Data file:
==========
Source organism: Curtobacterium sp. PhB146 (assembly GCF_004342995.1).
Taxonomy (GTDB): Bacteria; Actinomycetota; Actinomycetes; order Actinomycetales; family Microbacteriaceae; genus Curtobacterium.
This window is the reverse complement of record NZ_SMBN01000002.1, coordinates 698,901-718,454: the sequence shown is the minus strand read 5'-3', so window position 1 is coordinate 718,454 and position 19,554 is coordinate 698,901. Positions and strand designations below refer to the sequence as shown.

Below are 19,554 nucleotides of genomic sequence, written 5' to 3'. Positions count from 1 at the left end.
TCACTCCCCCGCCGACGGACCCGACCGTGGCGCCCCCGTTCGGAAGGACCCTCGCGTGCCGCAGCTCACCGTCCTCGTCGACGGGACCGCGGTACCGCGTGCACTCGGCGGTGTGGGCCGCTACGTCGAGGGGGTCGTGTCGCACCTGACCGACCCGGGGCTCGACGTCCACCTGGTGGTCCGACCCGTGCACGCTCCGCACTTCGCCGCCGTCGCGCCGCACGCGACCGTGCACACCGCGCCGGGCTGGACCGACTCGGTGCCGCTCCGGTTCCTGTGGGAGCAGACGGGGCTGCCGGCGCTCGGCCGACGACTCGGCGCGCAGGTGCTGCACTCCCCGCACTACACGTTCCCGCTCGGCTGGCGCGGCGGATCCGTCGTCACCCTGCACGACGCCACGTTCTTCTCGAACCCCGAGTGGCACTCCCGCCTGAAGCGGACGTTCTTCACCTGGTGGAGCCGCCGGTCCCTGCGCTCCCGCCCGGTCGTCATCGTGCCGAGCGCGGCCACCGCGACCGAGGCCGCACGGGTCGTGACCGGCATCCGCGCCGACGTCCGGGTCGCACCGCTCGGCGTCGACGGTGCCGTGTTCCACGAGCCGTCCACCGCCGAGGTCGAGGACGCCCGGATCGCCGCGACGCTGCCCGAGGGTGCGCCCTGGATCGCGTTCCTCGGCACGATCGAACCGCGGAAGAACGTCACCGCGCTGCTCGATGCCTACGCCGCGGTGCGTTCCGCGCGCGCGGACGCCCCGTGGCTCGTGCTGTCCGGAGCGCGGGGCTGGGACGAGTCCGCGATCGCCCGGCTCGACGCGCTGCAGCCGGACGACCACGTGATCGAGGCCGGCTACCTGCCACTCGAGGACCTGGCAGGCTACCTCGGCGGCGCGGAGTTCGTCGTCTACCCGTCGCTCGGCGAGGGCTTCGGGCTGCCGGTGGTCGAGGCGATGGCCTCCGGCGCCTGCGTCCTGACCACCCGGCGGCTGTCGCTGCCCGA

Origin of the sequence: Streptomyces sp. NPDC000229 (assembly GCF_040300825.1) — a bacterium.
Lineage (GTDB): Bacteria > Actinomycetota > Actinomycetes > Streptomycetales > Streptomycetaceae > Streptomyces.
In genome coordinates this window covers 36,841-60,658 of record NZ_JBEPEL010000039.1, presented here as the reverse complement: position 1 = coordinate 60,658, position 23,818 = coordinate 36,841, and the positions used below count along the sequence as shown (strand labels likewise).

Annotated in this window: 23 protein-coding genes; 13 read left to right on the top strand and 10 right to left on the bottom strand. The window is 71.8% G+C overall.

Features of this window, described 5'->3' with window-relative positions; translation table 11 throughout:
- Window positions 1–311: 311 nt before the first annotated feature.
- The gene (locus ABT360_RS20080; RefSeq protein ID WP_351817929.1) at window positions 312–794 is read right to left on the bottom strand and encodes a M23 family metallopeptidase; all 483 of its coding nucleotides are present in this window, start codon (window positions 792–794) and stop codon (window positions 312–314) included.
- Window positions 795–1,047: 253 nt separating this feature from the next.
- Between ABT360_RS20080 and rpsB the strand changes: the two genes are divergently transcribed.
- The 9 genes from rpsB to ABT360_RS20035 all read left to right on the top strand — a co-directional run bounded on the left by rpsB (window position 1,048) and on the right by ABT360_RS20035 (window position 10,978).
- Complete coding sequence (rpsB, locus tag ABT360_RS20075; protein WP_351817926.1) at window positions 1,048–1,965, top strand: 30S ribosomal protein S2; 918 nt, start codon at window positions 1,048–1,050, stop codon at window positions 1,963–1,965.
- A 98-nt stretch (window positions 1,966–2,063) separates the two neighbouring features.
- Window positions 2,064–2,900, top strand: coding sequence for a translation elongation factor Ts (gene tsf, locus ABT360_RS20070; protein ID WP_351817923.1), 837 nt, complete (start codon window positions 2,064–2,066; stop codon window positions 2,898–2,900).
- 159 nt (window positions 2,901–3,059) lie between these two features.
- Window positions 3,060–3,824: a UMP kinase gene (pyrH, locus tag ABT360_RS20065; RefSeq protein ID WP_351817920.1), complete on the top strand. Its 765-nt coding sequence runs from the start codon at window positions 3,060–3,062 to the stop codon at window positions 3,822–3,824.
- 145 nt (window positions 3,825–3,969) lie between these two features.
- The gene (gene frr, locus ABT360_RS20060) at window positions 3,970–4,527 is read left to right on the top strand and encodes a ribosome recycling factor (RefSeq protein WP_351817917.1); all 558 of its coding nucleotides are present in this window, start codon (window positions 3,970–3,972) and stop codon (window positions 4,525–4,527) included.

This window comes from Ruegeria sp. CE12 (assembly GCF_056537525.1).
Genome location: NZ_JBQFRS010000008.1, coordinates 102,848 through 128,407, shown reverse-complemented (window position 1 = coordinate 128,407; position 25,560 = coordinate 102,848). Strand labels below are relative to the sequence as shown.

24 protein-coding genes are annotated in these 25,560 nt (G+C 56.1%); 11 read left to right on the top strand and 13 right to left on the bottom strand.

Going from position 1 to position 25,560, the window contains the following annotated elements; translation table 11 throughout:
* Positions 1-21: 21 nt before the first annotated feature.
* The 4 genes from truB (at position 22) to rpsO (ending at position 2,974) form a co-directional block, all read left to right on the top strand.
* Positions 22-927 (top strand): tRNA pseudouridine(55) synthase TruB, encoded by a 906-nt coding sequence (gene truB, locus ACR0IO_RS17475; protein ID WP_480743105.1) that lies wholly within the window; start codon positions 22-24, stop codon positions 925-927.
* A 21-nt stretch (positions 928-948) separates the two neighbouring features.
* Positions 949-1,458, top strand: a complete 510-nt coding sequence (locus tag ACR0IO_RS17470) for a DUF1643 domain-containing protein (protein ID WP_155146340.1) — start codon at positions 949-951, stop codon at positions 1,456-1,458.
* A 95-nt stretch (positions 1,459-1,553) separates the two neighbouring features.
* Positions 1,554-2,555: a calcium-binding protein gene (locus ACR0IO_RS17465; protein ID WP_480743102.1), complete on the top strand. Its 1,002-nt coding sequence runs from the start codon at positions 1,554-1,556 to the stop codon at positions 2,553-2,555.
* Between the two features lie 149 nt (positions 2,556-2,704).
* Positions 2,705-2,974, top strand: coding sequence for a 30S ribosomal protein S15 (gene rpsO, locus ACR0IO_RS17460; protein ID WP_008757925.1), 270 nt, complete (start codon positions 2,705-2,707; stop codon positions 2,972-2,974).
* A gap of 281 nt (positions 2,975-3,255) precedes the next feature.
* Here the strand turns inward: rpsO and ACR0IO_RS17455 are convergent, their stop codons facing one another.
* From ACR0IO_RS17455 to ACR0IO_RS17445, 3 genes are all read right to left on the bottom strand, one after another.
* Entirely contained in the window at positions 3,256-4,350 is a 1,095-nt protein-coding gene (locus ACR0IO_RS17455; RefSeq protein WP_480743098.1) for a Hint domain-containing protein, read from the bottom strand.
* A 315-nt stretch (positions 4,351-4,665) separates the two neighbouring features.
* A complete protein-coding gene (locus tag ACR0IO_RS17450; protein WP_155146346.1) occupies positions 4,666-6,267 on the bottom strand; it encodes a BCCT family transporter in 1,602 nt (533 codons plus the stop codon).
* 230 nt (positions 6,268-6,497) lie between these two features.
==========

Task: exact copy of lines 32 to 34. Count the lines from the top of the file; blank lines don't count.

* A 95-nt stretch (positions 1,459-1,553) separates the two neighbouring features.
* Positions 1,554-2,555: a calcium-binding protein gene (locus ACR0IO_RS17465; protein ID WP_480743102.1), complete on the top strand. Its 1,002-nt coding sequence runs from the start codon at positions 1,554-1,556 to the stop codon at positions 2,553-2,555.
* Between the two features lie 149 nt (positions 2,556-2,704).